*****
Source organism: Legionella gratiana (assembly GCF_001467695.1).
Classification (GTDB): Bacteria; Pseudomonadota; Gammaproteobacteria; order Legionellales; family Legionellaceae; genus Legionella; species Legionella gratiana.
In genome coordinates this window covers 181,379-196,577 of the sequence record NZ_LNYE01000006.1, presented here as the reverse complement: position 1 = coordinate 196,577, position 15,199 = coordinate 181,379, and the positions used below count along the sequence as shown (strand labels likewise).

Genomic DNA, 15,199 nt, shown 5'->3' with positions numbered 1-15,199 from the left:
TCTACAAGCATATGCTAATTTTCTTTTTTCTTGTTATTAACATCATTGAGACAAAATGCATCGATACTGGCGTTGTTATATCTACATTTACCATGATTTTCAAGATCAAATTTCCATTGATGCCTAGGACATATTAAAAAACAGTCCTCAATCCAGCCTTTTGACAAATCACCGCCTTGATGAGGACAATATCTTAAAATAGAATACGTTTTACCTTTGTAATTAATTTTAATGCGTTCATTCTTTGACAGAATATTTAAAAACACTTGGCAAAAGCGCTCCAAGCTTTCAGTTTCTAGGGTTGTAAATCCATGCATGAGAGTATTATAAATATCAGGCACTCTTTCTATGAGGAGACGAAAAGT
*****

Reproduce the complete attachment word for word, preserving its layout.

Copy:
Source organism: Legionella gratiana (assembly GCF_001467695.1).
Classification (GTDB): Bacteria; Pseudomonadota; Gammaproteobacteria; order Legionellales; family Legionellaceae; genus Legionella; species Legionella gratiana.
In genome coordinates this window covers 181,379-196,577 of the sequence record NZ_LNYE01000006.1, presented here as the reverse complement: position 1 = coordinate 196,577, position 15,199 = coordinate 181,379, and the positions used below count along the sequence as shown (strand labels likewise).

Genomic DNA, 15,199 nt, shown 5'->3' with positions numbered 1-15,199 from the left:
TCTACAAGCATATGCTAATTTTCTTTTTTCTTGTTATTAACATCATTGAGACAAAATGCATCGATACTGGCGTTGTTATATCTACATTTACCATGATTTTCAAGATCAAATTTCCATTGATGCCTAGGACATATTAAAAAACAGTCCTCAATCCAGCCTTTTGACAAATCACCGCCTTGATGAGGACAATATCTTAAAATAGAATACGTTTTACCTTTGTAATTAATTTTAATGCGTTCATTCTTTGACAGAATATTTAAAAACACTTGGCAAAAGCGCTCCAAGCTTTCAGTTTCTAGGGTTGTAAATCCATGCATGAGAGTATTATAAATATCAGGCACTCTTTCTATGAGGAGACGAAAAGT